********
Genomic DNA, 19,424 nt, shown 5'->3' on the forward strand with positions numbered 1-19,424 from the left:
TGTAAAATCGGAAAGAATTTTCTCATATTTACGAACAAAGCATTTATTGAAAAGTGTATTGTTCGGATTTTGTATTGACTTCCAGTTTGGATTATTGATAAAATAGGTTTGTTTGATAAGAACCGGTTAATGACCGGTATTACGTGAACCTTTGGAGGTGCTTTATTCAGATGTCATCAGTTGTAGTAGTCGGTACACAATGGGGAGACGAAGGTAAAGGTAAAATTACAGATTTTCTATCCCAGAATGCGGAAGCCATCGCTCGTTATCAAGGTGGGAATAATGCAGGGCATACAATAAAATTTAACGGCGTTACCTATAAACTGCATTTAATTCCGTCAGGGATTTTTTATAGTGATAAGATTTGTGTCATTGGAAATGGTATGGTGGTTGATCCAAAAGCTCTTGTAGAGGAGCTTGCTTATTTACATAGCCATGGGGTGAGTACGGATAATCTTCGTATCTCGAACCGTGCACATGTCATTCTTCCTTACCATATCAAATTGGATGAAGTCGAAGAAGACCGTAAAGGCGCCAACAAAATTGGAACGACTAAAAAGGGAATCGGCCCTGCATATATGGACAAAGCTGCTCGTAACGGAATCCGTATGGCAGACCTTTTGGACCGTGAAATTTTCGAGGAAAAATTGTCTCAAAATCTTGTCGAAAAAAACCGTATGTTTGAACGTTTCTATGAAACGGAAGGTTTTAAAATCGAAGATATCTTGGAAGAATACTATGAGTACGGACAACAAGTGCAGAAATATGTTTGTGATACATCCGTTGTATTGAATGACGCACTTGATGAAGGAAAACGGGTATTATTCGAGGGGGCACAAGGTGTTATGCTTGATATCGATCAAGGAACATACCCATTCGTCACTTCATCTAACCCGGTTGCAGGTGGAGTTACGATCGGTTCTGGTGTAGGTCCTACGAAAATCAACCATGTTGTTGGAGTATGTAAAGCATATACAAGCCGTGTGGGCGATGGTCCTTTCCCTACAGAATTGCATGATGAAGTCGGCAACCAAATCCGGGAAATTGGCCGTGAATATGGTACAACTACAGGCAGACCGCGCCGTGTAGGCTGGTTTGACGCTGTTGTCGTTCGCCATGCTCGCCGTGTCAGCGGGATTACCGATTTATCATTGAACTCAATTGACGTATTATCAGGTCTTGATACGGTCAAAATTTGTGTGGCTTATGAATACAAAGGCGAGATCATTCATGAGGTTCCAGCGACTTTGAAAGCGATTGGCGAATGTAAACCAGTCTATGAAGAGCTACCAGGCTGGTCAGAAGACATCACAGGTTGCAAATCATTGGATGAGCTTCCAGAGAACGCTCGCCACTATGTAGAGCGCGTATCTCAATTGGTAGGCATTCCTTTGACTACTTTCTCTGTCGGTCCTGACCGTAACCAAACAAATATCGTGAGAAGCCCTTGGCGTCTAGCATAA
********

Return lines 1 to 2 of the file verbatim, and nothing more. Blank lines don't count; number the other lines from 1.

Genomic DNA, 19,424 nt, shown 5'->3' on the forward strand with positions numbered 1-19,424 from the left:
TGTAAAATCGGAAAGAATTTTCTCATATTTACGAACAAAGCATTTATTGAAAAGTGTATTGTTCGGATTTTGTATTGACTTCCAGTTTGGATTATTGATAAAATAGGTTTGTTTGATAAGAACCGGTTAATGACCGGTATTACGTGAACCTTTGGAGGTGCTTTATTCAGATGTCATCAGTTGTAGTAGTCGGTACACAATGGGGAGACGAAGGTAAAGGTAAAATTACAGATTTTCTATCCCAGAATGCGGAAGCCATCGCTCGTTATCAAGGTGGGAATAATGCAGGGCATACAATAAAATTTAACGGCGTTACCTATAAACTGCATTTAATTCCGTCAGGGATTTTTTATAGTGATAAGATTTGTGTCATTGGAAATGGTATGGTGGTTGATCCAAAAGCTCTTGTAGAGGAGCTTGCTTATTTACATAGCCATGGGGTGAGTACGGATAATCTTCGTATCTCGAACCGTGCACATGTCATTCTTCCTTACCATATCAAATTGGATGAAGTCGAAGAAGACCGTAAAGGCGCCAACAAAATTGGAACGACTAAAAAGGGAATCGGCCCTGCATATATGGACAAAGCTGCTCGTAACGGAATCCGTATGGCAGACCTTTTGGACCGTGAAATTTTCGAGGAAAAATTGTCTCAAAATCTTGTCGAAAAAAACCGTATGTTTGAACGTTTCTATGAAACGGAAGGTTTTAAAATCGAAGATATCTTGGAAGAATACTATGAGTACGGACAACAAGTGCAGAAATATGTTTGTGATACATCCGTTGTATTGAATGACGCACTTGATGAAGGAAAACGGGTATTATTCGAGGGGGCACAAGGTGTTATGCTTGATATCGATCAAGGAACATACCCATTCGTCACTTCATCTAACCCGGTTGCAGGTGGAGTTACGATCGGTTCTGGTGTAGGTCCTACGAAAATCAACCATGTTGTTGGAGTATGTAAAGCATATACAAGCCGTGTGGGCGATGGTCCTTTCCCTACAGAATTGCATGATGAAGTCGGCAACCAAATCCGGGAAATTGGCCGTGAATATGGTACAACTACAGGCAGACCGCGCCGTGTAGGCTGGTTTGACGCTGTTGTCGTTCGCCATGCTCGCCGTGTCAGCGGGATTACCGATTTATCATTGAACTCAATTGACGTATTATCAGGTCTTGATACGGTCAAAATTTGTGTGGCTTATGAATACAAAGGCGAGATCATTCATGAGGTTCCAGCGACTTTGAAAGCGATTGGCGAATGTAAACCAGTCTATGAAGAGCTACCAGGCTGGTCAGAAGACATCACAGGTTGCAAATCATTGGATGAGCTTCCAGAGAACGCTCGCCACTATGTAGAGCGCGTATCTCAATTGGTAGGCATTCCTTTGACTACTTTCTCTGTCGGTCCTGACCGTAACCAAACAAATATCGTGAGAAGCCCTTGGCGTCTAGCATAA